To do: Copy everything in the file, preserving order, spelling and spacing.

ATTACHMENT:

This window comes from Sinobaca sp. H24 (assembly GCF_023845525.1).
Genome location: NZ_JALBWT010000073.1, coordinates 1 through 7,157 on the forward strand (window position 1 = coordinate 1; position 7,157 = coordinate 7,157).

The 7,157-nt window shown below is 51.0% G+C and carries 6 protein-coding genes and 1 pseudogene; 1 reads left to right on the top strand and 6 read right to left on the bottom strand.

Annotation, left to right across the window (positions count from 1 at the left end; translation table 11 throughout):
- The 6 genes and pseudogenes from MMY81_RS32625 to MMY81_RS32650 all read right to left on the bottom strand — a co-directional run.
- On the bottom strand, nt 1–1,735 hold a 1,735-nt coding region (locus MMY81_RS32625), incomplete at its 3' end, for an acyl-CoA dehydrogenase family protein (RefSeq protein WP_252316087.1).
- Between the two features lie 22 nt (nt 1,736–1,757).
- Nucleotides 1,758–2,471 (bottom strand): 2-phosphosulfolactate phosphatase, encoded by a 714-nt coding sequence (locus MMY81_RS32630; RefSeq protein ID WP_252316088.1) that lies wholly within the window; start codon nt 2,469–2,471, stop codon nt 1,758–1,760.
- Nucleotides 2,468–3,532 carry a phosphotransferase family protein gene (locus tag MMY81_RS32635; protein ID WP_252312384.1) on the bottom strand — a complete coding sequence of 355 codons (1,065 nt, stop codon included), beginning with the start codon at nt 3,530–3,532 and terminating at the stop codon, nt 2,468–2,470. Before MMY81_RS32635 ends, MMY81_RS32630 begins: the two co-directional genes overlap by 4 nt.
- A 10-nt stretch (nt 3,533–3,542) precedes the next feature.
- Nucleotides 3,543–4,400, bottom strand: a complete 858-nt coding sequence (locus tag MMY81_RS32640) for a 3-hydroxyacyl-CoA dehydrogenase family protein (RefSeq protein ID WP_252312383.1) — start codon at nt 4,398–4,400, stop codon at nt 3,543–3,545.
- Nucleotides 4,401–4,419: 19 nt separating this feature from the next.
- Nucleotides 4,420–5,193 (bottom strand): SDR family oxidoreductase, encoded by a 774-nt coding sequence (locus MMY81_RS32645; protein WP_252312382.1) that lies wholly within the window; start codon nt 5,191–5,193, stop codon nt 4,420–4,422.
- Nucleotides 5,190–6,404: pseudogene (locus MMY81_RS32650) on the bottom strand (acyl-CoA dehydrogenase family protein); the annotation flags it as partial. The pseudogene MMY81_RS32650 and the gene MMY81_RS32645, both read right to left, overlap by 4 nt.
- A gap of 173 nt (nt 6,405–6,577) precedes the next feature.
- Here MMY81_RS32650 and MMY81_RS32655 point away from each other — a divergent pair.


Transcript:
This window comes from Sinobaca sp. H24 (assembly GCF_023845525.1).
Genome location: NZ_JALBWT010000073.1, coordinates 1 through 7,157 on the forward strand (window position 1 = coordinate 1; position 7,157 = coordinate 7,157).

The 7,157-nt window shown below is 51.0% G+C and carries 6 protein-coding genes and 1 pseudogene; 1 reads left to right on the top strand and 6 read right to left on the bottom strand.

Annotation, left to right across the window (positions count from 1 at the left end; translation table 11 throughout):
- The 6 genes and pseudogenes from MMY81_RS32625 to MMY81_RS32650 all read right to left on the bottom strand — a co-directional run.
- On the bottom strand, nt 1–1,735 hold a 1,735-nt coding region (locus MMY81_RS32625), incomplete at its 3' end, for an acyl-CoA dehydrogenase family protein (RefSeq protein WP_252316087.1).
- Between the two features lie 22 nt (nt 1,736–1,757).
- Nucleotides 1,758–2,471 (bottom strand): 2-phosphosulfolactate phosphatase, encoded by a 714-nt coding sequence (locus MMY81_RS32630; RefSeq protein ID WP_252316088.1) that lies wholly within the window; start codon nt 2,469–2,471, stop codon nt 1,758–1,760.
- Nucleotides 2,468–3,532 carry a phosphotransferase family protein gene (locus tag MMY81_RS32635; protein ID WP_252312384.1) on the bottom strand — a complete coding sequence of 355 codons (1,065 nt, stop codon included), beginning with the start codon at nt 3,530–3,532 and terminating at the stop codon, nt 2,468–2,470. Before MMY81_RS32635 ends, MMY81_RS32630 begins: the two co-directional genes overlap by 4 nt.
- A 10-nt stretch (nt 3,533–3,542) precedes the next feature.
- Nucleotides 3,543–4,400, bottom strand: a complete 858-nt coding sequence (locus tag MMY81_RS32640) for a 3-hydroxyacyl-CoA dehydrogenase family protein (RefSeq protein ID WP_252312383.1) — start codon at nt 4,398–4,400, stop codon at nt 3,543–3,545.
- Nucleotides 4,401–4,419: 19 nt separating this feature from the next.
- Nucleotides 4,420–5,193 (bottom strand): SDR family oxidoreductase, encoded by a 774-nt coding sequence (locus MMY81_RS32645; protein WP_252312382.1) that lies wholly within the window; start codon nt 5,191–5,193, stop codon nt 4,420–4,422.
- Nucleotides 5,190–6,404: pseudogene (locus MMY81_RS32650) on the bottom strand (acyl-CoA dehydrogenase family protein); the annotation flags it as partial. The pseudogene MMY81_RS32650 and the gene MMY81_RS32645, both read right to left, overlap by 4 nt.
- A gap of 173 nt (nt 6,405–6,577) precedes the next feature.
- Here MMY81_RS32650 and MMY81_RS32655 point away from each other — a divergent pair.